The clock is ticking for Welsh livestock farmers seeking to unite separate parcels of land under licence as a single unit.
On Friday 1 November, applications for new Sole Occupancy Authorities (SOAs) or requests for additions to existing SOAs will no longer be accepted in Wales.
This move will unify Wales with the system already in place in England and is aimed at reducing the risk of TB spreading across Wales. Existing SOAs allow animals to be moved from one piece of land to another without the need for pre-movement TB testing or a six-day standstill.
The Welsh government said this unrestricted movement of animals across Wales increased the risk of the disease spreading.
Although existing SOAs will remain unchanged, the Welsh government may abolish them in the longer term.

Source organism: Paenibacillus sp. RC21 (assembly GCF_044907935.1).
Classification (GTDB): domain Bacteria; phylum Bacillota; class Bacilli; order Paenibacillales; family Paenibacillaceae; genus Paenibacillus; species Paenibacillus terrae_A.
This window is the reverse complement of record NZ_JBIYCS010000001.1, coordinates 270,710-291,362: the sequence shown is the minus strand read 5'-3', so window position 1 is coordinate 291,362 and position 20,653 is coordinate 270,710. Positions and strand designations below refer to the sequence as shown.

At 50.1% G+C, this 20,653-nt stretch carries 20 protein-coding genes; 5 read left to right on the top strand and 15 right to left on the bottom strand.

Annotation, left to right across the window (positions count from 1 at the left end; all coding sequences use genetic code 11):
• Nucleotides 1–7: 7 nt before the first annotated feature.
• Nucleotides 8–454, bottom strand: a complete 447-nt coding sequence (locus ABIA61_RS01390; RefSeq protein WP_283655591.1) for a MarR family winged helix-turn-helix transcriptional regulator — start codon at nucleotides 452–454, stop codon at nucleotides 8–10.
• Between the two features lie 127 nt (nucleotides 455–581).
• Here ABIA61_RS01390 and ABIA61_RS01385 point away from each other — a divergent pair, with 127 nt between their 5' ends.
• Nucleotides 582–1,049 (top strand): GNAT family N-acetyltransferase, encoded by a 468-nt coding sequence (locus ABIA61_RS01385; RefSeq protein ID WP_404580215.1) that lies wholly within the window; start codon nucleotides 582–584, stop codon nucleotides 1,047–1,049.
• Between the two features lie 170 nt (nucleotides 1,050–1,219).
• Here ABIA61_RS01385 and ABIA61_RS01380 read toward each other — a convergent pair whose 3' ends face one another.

Wales’ farming minister Alun Davies said there was no quick fix to eradicating TB. It required a long-term approach that included a number of different measures.
“By ending the creation of new SOAs, we are reducing the risk of TB spreading across Wales by tightening up this loophole, which can see animals being moved between two pieces of land that, in some cases, can be miles apart,” he said.
In addition to this new measure, the Welsh government will also regularly review exemptions to pre-movement TB testing.